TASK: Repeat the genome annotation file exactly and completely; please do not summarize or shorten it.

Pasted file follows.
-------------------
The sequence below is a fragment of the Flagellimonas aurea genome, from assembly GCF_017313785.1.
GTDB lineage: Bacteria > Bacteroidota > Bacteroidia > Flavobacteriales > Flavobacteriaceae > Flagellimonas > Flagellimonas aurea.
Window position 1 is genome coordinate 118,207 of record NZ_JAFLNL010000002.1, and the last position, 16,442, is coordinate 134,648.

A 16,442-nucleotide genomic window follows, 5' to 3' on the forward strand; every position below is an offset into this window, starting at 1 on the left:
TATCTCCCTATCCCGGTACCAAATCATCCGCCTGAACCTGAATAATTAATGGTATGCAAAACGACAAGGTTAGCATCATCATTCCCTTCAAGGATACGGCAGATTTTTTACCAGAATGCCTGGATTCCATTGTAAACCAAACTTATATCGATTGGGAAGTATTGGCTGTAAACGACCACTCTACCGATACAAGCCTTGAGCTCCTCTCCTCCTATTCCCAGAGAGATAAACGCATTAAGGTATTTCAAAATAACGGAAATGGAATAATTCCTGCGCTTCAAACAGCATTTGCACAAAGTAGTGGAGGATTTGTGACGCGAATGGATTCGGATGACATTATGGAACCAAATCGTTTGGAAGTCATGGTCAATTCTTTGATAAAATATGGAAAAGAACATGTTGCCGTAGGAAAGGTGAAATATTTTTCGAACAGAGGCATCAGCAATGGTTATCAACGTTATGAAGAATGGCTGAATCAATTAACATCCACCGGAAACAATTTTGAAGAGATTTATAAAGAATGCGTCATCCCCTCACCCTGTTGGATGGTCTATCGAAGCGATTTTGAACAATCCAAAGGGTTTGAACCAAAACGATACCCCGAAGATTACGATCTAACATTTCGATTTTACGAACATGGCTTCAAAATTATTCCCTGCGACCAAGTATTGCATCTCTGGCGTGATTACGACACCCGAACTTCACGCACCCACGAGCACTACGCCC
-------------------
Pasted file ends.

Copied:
The sequence below is a fragment of the Flagellimonas aurea genome, from assembly GCF_017313785.1.
GTDB lineage: Bacteria > Bacteroidota > Bacteroidia > Flavobacteriales > Flavobacteriaceae > Flagellimonas > Flagellimonas aurea.
Window position 1 is genome coordinate 118,207 of record NZ_JAFLNL010000002.1, and the last position, 16,442, is coordinate 134,648.

A 16,442-nucleotide genomic window follows, 5' to 3' on the forward strand; every position below is an offset into this window, starting at 1 on the left:
TATCTCCCTATCCCGGTACCAAATCATCCGCCTGAACCTGAATAATTAATGGTATGCAAAACGACAAGGTTAGCATCATCATTCCCTTCAAGGATACGGCAGATTTTTTACCAGAATGCCTGGATTCCATTGTAAACCAAACTTATATCGATTGGGAAGTATTGGCTGTAAACGACCACTCTACCGATACAAGCCTTGAGCTCCTCTCCTCCTATTCCCAGAGAGATAAACGCATTAAGGTATTTCAAAATAACGGAAATGGAATAATTCCTGCGCTTCAAACAGCATTTGCACAAAGTAGTGGAGGATTTGTGACGCGAATGGATTCGGATGACATTATGGAACCAAATCGTTTGGAAGTCATGGTCAATTCTTTGATAAAATATGGAAAAGAACATGTTGCCGTAGGAAAGGTGAAATATTTTTCGAACAGAGGCATCAGCAATGGTTATCAACGTTATGAAGAATGGCTGAATCAATTAACATCCACCGGAAACAATTTTGAAGAGATTTATAAAGAATGCGTCATCCCCTCACCCTGTTGGATGGTCTATCGAAGCGATTTTGAACAATCCAAAGGGTTTGAACCAAAACGATACCCCGAAGATTACGATCTAACATTTCGATTTTACGAACATGGCTTCAAAATTATTCCCTGCGACCAAGTATTGCATCTCTGGCGTGATTACGACACCCGAACTTCACGCACCCACGAGCACTACGCCC